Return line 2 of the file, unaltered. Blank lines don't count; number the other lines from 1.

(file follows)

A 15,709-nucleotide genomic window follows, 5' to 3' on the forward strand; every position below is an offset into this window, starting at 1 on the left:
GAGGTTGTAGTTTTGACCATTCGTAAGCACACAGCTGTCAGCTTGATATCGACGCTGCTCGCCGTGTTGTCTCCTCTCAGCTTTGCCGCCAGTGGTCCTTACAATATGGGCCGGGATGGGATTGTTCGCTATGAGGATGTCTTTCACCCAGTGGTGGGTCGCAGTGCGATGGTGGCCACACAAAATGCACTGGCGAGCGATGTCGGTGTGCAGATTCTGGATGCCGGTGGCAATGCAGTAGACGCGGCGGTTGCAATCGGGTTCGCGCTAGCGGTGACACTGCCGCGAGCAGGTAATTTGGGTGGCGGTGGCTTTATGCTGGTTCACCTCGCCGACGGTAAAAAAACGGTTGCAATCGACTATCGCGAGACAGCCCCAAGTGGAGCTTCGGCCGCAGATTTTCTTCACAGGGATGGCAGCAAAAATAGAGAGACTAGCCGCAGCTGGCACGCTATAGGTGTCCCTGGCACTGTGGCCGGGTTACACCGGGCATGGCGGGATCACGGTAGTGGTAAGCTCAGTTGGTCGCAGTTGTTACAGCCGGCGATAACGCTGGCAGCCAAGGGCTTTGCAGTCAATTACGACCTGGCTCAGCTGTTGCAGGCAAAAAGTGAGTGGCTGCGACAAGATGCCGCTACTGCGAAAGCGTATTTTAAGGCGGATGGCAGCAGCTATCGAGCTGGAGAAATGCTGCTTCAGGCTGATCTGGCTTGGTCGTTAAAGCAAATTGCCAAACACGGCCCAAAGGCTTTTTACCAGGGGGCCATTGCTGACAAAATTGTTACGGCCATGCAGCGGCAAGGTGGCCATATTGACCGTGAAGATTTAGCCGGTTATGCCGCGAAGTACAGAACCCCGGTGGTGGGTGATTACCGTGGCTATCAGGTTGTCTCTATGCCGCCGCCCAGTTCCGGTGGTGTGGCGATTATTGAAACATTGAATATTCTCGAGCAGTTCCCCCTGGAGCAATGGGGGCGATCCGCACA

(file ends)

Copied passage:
GAGGTTGTAGTTTTGACCATTCGTAAGCACACAGCTGTCAGCTTGATATCGACGCTGCTCGCCGTGTTGTCTCCTCTCAGCTTTGCCGCCAGTGGTCCTTACAATATGGGCCGGGATGGGATTGTTCGCTATGAGGATGTCTTTCACCCAGTGGTGGGTCGCAGTGCGATGGTGGCCACACAAAATGCACTGGCGAGCGATGTCGGTGTGCAGATTCTGGATGCCGGTGGCAATGCAGTAGACGCGGCGGTTGCAATCGGGTTCGCGCTAGCGGTGACACTGCCGCGAGCAGGTAATTTGGGTGGCGGTGGCTTTATGCTGGTTCACCTCGCCGACGGTAAAAAAACGGTTGCAATCGACTATCGCGAGACAGCCCCAAGTGGAGCTTCGGCCGCAGATTTTCTTCACAGGGATGGCAGCAAAAATAGAGAGACTAGCCGCAGCTGGCACGCTATAGGTGTCCCTGGCACTGTGGCCGGGTTACACCGGGCATGGCGGGATCACGGTAGTGGTAAGCTCAGTTGGTCGCAGTTGTTACAGCCGGCGATAACGCTGGCAGCCAAGGGCTTTGCAGTCAATTACGACCTGGCTCAGCTGTTGCAGGCAAAAAGTGAGTGGCTGCGACAAGATGCCGCTACTGCGAAAGCGTATTTTAAGGCGGATGGCAGCAGCTATCGAGCTGGAGAAATGCTGCTTCAGGCTGATCTGGCTTGGTCGTTAAAGCAAATTGCCAAACACGGCCCAAAGGCTTTTTACCAGGGGGCCATTGCTGACAAAATTGTTACGGCCATGCAGCGGCAAGGTGGCCATATTGACCGTGAAGATTTAGCCGGTTATGCCGCGAAGTACAGAACCCCGGTGGTGGGTGATTACCGTGGCTATCAGGTTGTCTCTATGCCGCCGCCCAGTTCCGGTGGTGTGGCGATTATTGAAACATTGAATATTCTCGAGCAGTTCCCCCTGGAGCAATGGGGGCGATCCGCACA